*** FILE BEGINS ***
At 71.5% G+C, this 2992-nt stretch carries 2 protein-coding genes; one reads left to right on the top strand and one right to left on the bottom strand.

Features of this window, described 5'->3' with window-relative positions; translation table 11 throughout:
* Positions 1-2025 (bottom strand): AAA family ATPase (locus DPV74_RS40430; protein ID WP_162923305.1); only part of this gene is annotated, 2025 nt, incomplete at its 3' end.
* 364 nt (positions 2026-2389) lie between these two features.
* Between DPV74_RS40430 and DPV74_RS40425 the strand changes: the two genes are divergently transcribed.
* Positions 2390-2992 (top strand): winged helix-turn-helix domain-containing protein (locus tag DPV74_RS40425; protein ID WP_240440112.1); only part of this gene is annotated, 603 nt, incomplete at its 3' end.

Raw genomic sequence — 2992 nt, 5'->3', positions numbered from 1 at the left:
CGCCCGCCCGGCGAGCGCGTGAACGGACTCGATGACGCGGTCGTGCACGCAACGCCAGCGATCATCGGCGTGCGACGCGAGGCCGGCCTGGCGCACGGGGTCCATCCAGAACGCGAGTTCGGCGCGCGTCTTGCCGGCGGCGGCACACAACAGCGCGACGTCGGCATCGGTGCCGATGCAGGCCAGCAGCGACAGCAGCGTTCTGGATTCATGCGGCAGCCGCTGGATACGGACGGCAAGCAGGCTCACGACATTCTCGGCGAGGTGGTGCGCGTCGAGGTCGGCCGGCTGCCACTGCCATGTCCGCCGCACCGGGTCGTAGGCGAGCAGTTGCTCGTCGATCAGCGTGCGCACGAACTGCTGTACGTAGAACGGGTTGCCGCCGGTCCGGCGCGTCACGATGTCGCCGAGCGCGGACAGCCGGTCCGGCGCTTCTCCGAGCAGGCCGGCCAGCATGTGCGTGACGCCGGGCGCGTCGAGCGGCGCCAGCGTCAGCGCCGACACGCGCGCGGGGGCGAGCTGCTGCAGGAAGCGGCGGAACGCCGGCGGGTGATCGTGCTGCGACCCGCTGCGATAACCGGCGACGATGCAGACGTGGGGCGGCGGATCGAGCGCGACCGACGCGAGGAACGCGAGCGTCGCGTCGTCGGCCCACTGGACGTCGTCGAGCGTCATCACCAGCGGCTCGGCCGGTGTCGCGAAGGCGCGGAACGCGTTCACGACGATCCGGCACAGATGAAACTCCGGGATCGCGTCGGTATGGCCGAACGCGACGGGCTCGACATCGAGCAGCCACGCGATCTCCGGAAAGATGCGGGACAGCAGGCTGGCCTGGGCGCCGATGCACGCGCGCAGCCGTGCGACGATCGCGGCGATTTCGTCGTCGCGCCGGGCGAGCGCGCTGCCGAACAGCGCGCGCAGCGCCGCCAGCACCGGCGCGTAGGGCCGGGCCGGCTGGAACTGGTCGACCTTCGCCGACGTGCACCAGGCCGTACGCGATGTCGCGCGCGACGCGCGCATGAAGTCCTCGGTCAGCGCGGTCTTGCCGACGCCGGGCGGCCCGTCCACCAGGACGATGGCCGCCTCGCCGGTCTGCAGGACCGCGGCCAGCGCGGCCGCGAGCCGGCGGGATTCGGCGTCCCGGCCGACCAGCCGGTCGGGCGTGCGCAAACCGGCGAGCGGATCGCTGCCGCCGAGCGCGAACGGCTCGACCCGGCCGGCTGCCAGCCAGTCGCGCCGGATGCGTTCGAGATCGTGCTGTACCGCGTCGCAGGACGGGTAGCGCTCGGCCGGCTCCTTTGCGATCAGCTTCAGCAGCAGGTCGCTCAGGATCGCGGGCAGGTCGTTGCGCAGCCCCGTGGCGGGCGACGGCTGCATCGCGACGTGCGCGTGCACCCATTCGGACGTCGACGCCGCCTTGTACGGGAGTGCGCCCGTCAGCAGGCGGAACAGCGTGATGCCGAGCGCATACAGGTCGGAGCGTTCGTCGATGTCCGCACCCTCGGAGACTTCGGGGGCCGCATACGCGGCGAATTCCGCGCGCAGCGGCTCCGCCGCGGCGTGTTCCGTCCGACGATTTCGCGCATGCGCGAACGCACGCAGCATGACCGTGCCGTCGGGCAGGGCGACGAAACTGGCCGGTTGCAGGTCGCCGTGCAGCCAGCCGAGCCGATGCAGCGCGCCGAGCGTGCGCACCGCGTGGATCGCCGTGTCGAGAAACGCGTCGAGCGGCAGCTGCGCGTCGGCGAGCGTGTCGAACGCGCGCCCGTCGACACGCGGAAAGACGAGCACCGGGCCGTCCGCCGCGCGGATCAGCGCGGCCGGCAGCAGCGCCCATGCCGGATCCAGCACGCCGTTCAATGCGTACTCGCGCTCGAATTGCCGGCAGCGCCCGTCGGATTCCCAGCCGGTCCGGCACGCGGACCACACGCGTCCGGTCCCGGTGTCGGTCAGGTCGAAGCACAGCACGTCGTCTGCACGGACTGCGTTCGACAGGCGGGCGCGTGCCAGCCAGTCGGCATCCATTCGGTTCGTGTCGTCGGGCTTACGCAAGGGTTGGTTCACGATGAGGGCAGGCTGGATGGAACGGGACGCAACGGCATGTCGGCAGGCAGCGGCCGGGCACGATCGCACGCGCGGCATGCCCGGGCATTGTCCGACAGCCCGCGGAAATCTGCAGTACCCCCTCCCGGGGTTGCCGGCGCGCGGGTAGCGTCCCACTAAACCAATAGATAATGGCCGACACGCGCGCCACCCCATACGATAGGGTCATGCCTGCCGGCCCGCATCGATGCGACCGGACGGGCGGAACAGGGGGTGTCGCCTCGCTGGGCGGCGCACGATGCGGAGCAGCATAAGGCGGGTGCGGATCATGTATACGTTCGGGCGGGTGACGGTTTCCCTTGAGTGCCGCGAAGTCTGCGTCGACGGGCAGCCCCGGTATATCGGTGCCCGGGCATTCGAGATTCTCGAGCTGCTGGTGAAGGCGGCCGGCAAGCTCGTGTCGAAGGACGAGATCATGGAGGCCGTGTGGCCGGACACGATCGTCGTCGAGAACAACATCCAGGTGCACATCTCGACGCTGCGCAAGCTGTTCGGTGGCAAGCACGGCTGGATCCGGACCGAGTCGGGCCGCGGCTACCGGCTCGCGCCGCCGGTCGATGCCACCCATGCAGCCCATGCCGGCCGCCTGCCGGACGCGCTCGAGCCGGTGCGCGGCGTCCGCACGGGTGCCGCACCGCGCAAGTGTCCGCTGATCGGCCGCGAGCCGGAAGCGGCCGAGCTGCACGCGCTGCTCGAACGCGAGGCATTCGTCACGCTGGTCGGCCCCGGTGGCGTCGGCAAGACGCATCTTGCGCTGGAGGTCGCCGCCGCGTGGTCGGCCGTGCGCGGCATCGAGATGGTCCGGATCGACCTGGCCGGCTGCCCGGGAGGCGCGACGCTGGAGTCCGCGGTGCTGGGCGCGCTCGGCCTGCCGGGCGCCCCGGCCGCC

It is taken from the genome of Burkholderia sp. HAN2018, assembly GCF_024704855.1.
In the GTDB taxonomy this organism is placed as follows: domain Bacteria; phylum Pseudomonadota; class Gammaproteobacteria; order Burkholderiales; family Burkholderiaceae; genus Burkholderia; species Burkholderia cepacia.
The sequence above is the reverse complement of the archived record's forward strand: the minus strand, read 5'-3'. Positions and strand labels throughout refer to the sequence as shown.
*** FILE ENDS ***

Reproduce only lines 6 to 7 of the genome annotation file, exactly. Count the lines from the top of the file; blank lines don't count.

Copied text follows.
* Positions 2390-2992 (top strand): winged helix-turn-helix domain-containing protein (locus tag DPV74_RS40425; protein ID WP_240440112.1); only part of this gene is annotated, 603 nt, incomplete at its 3' end.

Raw genomic sequence — 2992 nt, 5'->3', positions numbered from 1 at the left: